As revealed in last year's Lancet papers, (7) faithbased healthcare today is still much respected and plays a big role in the developing world, providing, for example, up to 70% of healthcare in sub-Saharan Africa. (8) However, the delivery of this healthcare is changing, as is the understanding of what a medical missionary is and does. Below I have compared surveys of medical missionaries ranging from 1969 to 2014, (9-13) along with telephone discussions I have had with mission directors of five UK-based mission agencies, and made a number of observations.
Place and type of work
In 1969, 70% doctors worked in a hospital and 30% in a clinic, which suggests there were few or no other contexts of work. In 2014 less than half of doctors worked in mission hospitals, with others working with NGOs and government hospitals. One mission agency sends doctors specifically to prisons. A number of faith-based programs now have preventative health as their main priority e.g. Community Health Evangelism (14) and CHGN. (15) Notably however, up to 70% of doctors plan to work in mission/church organisations in the future. (11)
The remit of medical missionaries within their role has also changed. Mission directors expressed to me that doctors are ideally placed to lead, disciple, train and manage in a more integrated approach, one saying that any medicine they do is a 'bonus'.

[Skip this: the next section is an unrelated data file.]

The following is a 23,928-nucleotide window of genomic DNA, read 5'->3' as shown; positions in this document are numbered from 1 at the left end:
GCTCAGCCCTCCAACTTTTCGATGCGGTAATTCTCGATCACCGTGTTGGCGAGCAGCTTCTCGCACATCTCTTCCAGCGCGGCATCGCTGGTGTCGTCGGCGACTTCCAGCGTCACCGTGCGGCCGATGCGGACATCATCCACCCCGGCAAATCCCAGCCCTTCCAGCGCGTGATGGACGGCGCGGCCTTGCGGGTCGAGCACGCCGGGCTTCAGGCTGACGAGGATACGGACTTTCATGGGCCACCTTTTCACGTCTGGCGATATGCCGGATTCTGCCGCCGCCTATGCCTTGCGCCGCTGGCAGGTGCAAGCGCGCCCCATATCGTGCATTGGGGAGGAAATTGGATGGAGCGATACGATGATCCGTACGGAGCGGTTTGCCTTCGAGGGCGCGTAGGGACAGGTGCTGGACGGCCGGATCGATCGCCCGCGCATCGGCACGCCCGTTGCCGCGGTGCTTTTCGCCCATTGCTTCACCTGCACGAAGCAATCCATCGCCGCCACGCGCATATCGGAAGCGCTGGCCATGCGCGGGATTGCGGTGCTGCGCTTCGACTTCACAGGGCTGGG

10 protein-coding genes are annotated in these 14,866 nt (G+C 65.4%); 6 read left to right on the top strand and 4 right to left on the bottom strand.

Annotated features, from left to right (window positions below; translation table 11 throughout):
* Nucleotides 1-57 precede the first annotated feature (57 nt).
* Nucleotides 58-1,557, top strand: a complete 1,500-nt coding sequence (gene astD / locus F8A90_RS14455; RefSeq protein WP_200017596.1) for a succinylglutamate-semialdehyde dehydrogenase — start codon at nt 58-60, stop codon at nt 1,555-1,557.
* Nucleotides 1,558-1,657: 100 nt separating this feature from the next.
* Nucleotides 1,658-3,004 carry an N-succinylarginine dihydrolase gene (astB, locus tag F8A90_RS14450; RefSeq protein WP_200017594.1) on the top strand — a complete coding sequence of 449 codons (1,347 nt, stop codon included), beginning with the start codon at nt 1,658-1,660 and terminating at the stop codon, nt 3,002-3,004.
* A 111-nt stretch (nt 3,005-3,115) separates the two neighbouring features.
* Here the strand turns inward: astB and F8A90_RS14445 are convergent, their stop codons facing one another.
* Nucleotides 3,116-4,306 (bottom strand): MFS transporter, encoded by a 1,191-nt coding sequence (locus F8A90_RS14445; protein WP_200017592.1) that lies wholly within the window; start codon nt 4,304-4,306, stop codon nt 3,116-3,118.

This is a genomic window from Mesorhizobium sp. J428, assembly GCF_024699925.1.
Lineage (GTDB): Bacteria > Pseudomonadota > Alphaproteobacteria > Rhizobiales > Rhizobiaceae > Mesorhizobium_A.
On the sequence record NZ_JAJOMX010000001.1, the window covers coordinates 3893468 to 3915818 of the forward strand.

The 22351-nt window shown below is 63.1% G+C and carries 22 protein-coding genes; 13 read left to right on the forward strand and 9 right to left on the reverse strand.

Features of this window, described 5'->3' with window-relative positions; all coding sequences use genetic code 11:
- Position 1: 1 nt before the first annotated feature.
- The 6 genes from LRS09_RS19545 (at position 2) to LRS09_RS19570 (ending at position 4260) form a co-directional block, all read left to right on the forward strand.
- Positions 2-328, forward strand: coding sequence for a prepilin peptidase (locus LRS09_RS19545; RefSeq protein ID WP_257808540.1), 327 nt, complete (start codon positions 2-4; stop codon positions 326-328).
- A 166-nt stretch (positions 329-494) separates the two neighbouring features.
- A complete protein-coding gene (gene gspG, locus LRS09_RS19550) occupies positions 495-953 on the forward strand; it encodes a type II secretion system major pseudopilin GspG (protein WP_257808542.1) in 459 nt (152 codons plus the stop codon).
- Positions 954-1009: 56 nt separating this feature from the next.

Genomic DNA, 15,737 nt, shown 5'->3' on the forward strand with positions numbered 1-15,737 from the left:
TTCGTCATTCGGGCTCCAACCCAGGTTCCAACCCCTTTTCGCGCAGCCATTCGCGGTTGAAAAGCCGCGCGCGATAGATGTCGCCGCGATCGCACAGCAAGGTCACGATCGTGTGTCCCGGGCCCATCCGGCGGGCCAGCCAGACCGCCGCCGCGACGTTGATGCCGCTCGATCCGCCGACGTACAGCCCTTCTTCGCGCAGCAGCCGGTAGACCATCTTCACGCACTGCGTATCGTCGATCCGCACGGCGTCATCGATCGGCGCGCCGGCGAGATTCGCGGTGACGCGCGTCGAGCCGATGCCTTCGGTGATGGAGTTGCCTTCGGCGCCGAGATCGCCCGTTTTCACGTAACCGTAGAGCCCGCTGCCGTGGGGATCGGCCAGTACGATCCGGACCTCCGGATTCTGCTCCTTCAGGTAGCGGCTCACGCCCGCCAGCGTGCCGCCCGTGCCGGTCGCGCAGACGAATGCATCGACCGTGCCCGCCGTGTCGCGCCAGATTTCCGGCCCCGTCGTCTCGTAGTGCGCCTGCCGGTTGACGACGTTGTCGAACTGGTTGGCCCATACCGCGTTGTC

2011 survey respondents spent on average 61% of their time on medical work and 39% time on administration, organisational leadership and church-related responsibilities. (12)
Are we being prepared for these diversifying responsibilities? It would seem not. For what is the future of medical mission? instance, 20-40% respondents in one survey felt that they lacked the training necessary to carry on their work. (12) At present many doctors and nurses train, do a tropical medicine course and then travel, but in the future their preparation must be broader because of the growth of their role.
Short term missions
Short term missions are a more recent phenomenon, most commonly focussed on teaching and training. For example the organisation PRIME (16) was established 14 years ago and is now training medical educators to in turn train healthcare workers.
Characteristics of medical missionaries
Whilst the number of medical missionaries going overseas has remained steady, doctors are now going later in their careers (the average age of responders in one survey was 48). (12)
There is now more emphasis than ever on bringing a particular skill to more developed healthcare systems compared to the old 'jack of all trades' generalist of yesteryear.
In 1969 29% doctors had a speciality (9) compared to 90% in 2014. (13)